The easy mode, in my opinion, was a little too difficult, and probably should have been considered the normal mode. That said, I didn't have too much trouble with it on easy (more correclty, it was the difficulty I wanted to play the game at), but I think that you're about right on how tough an easy mode should be.

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FarCry was never meant to be a proper video game anyway. It's a fluke. I like it, but it's a fluke. F.E.A.R. is the same way. Once you get the hang of fighting the bad guys, you can do it indefinitely, and if you don't get it, you're meat.

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I kinda liked how BF 1942 handled this with the AI bots (yeah, lame, I know, but at the time I only had dialup). You had a couple of different settings that you could change about to determine how 'good' the AI was. I spent a bunch of time tweaking the settings trying to see how high I could get them before not winning most of the time. It was enjoyable since playing a game where the AI far outnumbered your team, but was quite stupid, was very different from a game where you had even teams, but the AI was 'good'.

I'd like to see that taken to the extreme, though. The three or four settings that BF 1942 had didn't really give *that* much freedom. So mabye letting the player tweak their damage, enemies damage, enemy frequency, enemy accuracy, how good the enemy is at spotting you, etc. could be fun, especially if you can set anything to very high settings. It might be interesting to play bots that have terrible aim, but spot you really easily (and then overwhelm you with numbers by calling in the helicopter).

Would be more work playtesting, though.

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Its very different in different games. I like it to be a bit hard so i cant just do anything and still beat the levels.

in old doom2 the hardest setting is kinda hard... I played far cry on above normal and though that was just right. Easy was to easy for me.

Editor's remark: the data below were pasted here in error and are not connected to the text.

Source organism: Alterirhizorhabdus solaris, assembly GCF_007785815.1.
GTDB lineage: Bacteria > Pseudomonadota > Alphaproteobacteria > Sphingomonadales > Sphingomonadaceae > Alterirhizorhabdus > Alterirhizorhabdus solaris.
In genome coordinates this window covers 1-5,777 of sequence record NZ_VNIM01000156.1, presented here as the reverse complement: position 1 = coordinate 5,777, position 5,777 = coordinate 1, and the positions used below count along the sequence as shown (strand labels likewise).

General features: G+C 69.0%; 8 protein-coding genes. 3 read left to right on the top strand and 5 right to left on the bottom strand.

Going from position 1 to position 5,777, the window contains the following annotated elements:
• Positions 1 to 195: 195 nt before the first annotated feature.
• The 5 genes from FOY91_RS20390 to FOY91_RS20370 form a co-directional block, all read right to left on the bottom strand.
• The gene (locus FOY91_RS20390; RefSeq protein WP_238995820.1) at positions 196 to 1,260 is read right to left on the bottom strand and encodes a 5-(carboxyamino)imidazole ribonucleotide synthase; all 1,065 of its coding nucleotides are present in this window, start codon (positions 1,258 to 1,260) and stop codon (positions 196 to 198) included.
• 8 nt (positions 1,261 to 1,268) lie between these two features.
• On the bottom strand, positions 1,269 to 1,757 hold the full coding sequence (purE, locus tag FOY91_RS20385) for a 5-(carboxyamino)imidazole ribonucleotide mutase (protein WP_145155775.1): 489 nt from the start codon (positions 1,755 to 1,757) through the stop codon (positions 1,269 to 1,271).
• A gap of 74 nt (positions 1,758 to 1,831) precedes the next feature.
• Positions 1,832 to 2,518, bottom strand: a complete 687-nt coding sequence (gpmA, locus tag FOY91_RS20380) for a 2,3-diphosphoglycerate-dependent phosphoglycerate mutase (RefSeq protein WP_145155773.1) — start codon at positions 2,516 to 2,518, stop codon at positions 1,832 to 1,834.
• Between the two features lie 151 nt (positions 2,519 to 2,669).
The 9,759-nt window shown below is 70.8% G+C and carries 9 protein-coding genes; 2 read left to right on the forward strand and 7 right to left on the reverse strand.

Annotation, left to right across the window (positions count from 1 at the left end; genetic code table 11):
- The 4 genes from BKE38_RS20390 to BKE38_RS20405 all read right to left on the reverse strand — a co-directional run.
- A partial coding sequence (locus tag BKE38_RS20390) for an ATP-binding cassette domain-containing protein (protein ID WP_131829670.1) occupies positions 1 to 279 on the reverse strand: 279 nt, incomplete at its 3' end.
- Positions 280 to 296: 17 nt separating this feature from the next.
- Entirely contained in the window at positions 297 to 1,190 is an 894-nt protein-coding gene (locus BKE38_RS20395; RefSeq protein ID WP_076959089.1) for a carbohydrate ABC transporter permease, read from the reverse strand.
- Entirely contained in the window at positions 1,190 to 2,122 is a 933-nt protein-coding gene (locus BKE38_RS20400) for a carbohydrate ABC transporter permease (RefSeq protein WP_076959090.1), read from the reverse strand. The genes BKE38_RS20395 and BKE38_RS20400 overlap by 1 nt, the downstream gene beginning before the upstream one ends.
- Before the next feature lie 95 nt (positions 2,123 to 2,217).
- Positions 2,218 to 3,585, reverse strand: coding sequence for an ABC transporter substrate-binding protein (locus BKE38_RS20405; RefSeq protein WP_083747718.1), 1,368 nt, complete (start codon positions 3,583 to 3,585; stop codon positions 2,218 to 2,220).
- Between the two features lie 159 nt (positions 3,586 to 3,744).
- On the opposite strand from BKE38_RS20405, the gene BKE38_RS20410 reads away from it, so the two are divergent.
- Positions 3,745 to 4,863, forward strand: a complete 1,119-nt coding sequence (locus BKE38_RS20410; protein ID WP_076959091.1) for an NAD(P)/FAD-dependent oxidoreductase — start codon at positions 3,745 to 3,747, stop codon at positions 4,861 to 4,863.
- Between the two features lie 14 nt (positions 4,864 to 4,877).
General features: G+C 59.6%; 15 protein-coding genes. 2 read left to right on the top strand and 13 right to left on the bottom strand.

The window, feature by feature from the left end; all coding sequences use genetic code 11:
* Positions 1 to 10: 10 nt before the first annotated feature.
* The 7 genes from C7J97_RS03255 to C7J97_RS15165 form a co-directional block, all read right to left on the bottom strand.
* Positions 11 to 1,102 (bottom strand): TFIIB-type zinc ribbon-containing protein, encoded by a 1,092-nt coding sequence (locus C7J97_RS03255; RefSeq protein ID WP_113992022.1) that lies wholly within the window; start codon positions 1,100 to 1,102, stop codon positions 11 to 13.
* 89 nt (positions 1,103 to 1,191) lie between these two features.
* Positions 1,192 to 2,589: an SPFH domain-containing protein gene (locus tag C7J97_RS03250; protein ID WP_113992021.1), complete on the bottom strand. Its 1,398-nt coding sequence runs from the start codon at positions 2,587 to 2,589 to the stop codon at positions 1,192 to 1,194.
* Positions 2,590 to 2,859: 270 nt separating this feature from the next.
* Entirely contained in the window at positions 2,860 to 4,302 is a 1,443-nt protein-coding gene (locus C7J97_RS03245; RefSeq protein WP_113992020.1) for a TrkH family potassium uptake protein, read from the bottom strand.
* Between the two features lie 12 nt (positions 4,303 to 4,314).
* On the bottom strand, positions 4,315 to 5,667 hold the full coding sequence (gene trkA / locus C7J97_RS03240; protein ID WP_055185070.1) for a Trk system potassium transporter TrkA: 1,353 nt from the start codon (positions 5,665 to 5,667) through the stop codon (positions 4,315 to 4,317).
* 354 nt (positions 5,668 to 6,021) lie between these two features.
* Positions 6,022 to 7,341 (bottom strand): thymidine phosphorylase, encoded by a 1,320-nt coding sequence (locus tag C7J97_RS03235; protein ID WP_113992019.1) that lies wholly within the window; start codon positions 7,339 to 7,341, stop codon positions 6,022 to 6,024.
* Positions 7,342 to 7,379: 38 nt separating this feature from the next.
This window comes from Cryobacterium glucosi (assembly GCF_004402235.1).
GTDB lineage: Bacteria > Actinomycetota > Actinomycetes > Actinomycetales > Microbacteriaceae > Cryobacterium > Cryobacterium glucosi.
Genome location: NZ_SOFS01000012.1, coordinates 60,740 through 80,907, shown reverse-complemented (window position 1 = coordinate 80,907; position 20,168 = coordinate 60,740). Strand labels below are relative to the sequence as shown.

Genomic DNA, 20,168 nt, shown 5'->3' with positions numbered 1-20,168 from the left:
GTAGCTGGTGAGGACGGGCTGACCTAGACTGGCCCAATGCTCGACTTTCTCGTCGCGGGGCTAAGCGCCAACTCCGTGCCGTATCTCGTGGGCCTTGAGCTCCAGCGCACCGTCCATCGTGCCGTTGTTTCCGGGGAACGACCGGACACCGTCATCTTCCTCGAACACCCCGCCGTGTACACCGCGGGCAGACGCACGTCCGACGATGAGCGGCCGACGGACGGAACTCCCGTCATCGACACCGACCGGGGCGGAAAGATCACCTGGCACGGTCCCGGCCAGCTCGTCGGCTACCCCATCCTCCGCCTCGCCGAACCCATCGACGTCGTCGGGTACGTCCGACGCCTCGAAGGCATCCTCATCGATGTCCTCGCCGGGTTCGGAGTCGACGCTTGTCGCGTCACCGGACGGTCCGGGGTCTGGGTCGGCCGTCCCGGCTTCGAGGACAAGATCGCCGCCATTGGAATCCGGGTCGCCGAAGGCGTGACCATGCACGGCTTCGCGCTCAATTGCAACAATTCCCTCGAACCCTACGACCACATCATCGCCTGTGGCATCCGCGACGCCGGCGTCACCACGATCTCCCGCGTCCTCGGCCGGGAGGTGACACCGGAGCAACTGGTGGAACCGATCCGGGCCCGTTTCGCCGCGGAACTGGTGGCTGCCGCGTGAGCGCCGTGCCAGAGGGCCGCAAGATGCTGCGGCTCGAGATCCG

in hitman2, the easiest setting lets you do anything (for example run around and just massacre EVERYBODY with a small handgun which spoils the game).

when you make the game, you tend to play it a lot and know how it works so its gonna be easy for you. My plan (before playtesting with others) is to set levels so for me they are:
EXTREME: i have to plan and concentrate to make it.
HARD: i have to concentrate but i progress without to much sweat
MEDIUM: way to easy
EASY: silly

This makes a good start for other players.

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Generally, I rank them this way:

Easy: A trained monkey could do it, and if you just want to sit down and win at something, this is what you want.

Normal: If you've never played this game before, but know a thing or two about similar games, you should be able to figure it out without too much frustration.

Hard: Once you get the hang of the game, this keeps you on your toes.

Super Hard: If you've memorized every enemy's spawn point, could draw the maps by hand down to the tiniest detail and are able to calculate damage per second on the fly, do this for an added challenge the eightieth time through the game.

Halo had it just about right.

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I did some more testing at the most difficult level and found that it (again) wasnt that much more difficult than the 'easy' (easiest) level. Hardly realistic when you get sprayed with bullets many times and still survive.